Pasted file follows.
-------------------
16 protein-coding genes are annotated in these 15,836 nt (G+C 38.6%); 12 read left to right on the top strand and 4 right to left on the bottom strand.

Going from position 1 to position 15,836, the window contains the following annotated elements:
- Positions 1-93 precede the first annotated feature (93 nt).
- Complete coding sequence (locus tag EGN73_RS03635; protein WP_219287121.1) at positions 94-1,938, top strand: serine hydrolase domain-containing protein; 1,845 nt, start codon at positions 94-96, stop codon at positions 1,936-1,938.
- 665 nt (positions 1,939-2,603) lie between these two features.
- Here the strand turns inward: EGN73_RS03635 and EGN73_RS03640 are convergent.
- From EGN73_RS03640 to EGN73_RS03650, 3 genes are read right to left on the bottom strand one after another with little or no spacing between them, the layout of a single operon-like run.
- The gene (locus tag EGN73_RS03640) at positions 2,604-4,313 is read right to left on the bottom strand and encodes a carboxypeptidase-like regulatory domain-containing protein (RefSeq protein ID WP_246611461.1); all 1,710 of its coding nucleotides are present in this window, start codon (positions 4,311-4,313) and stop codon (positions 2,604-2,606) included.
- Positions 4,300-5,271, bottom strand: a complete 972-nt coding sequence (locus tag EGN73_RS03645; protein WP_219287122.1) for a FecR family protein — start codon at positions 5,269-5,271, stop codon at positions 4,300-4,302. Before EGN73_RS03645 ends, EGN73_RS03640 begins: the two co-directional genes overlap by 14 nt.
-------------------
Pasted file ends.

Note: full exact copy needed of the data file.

16 protein-coding genes are annotated in these 15,836 nt (G+C 38.6%); 12 read left to right on the top strand and 4 right to left on the bottom strand.

Going from position 1 to position 15,836, the window contains the following annotated elements:
- Positions 1-93 precede the first annotated feature (93 nt).
- Complete coding sequence (locus tag EGN73_RS03635; protein WP_219287121.1) at positions 94-1,938, top strand: serine hydrolase domain-containing protein; 1,845 nt, start codon at positions 94-96, stop codon at positions 1,936-1,938.
- 665 nt (positions 1,939-2,603) lie between these two features.
- Here the strand turns inward: EGN73_RS03635 and EGN73_RS03640 are convergent.
- From EGN73_RS03640 to EGN73_RS03650, 3 genes are read right to left on the bottom strand one after another with little or no spacing between them, the layout of a single operon-like run.
- The gene (locus tag EGN73_RS03640) at positions 2,604-4,313 is read right to left on the bottom strand and encodes a carboxypeptidase-like regulatory domain-containing protein (RefSeq protein ID WP_246611461.1); all 1,710 of its coding nucleotides are present in this window, start codon (positions 4,311-4,313) and stop codon (positions 2,604-2,606) included.
- Positions 4,300-5,271, bottom strand: a complete 972-nt coding sequence (locus tag EGN73_RS03645; protein WP_219287122.1) for a FecR family protein — start codon at positions 5,269-5,271, stop codon at positions 4,300-4,302. Before EGN73_RS03645 ends, EGN73_RS03640 begins: the two co-directional genes overlap by 14 nt.